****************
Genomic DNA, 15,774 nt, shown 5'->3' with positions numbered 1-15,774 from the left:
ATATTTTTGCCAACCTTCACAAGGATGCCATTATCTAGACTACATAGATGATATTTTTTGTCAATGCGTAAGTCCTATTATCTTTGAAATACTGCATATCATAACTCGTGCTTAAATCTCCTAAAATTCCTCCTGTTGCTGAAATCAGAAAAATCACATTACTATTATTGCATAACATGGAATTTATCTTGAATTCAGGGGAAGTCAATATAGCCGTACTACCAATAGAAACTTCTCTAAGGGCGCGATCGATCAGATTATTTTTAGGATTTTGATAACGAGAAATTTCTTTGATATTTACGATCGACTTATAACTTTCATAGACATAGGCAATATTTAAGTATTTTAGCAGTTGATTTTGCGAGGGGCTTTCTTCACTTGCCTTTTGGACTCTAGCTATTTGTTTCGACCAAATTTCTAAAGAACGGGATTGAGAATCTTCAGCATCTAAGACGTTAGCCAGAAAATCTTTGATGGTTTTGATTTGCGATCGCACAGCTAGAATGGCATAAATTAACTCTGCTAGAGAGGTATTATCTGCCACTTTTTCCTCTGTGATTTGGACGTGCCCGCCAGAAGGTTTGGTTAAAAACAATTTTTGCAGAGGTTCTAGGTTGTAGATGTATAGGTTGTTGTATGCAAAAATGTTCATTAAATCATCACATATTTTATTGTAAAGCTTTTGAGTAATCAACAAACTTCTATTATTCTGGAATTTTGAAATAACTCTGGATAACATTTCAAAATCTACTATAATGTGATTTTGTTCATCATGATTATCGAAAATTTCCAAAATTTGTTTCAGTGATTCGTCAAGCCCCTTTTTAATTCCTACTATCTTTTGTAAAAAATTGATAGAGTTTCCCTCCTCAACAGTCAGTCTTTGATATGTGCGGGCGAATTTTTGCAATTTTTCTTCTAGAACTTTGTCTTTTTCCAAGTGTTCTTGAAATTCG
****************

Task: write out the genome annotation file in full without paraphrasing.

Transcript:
Genomic DNA, 15,774 nt, shown 5'->3' with positions numbered 1-15,774 from the left:
ATATTTTTGCCAACCTTCACAAGGATGCCATTATCTAGACTACATAGATGATATTTTTTGTCAATGCGTAAGTCCTATTATCTTTGAAATACTGCATATCATAACTCGTGCTTAAATCTCCTAAAATTCCTCCTGTTGCTGAAATCAGAAAAATCACATTACTATTATTGCATAACATGGAATTTATCTTGAATTCAGGGGAAGTCAATATAGCCGTACTACCAATAGAAACTTCTCTAAGGGCGCGATCGATCAGATTATTTTTAGGATTTTGATAACGAGAAATTTCTTTGATATTTACGATCGACTTATAACTTTCATAGACATAGGCAATATTTAAGTATTTTAGCAGTTGATTTTGCGAGGGGCTTTCTTCACTTGCCTTTTGGACTCTAGCTATTTGTTTCGACCAAATTTCTAAAGAACGGGATTGAGAATCTTCAGCATCTAAGACGTTAGCCAGAAAATCTTTGATGGTTTTGATTTGCGATCGCACAGCTAGAATGGCATAAATTAACTCTGCTAGAGAGGTATTATCTGCCACTTTTTCCTCTGTGATTTGGACGTGCCCGCCAGAAGGTTTGGTTAAAAACAATTTTTGCAGAGGTTCTAGGTTGTAGATGTATAGGTTGTTGTATGCAAAAATGTTCATTAAATCATCACATATTTTATTGTAAAGCTTTTGAGTAATCAACAAACTTCTATTATTCTGGAATTTTGAAATAACTCTGGATAACATTTCAAAATCTACTATAATGTGATTTTGTTCATCATGATTATCGAAAATTTCCAAAATTTGTTTCAGTGATTCGTCAAGCCCCTTTTTAATTCCTACTATCTTTTGTAAAAAATTGATAGAGTTTCCCTCCTCAACAGTCAGTCTTTGATATGTGCGGGCGAATTTTTGCAATTTTTCTTCTAGAACTTTGTCTTTTTCCAAGTGTTCTTGAAATTCG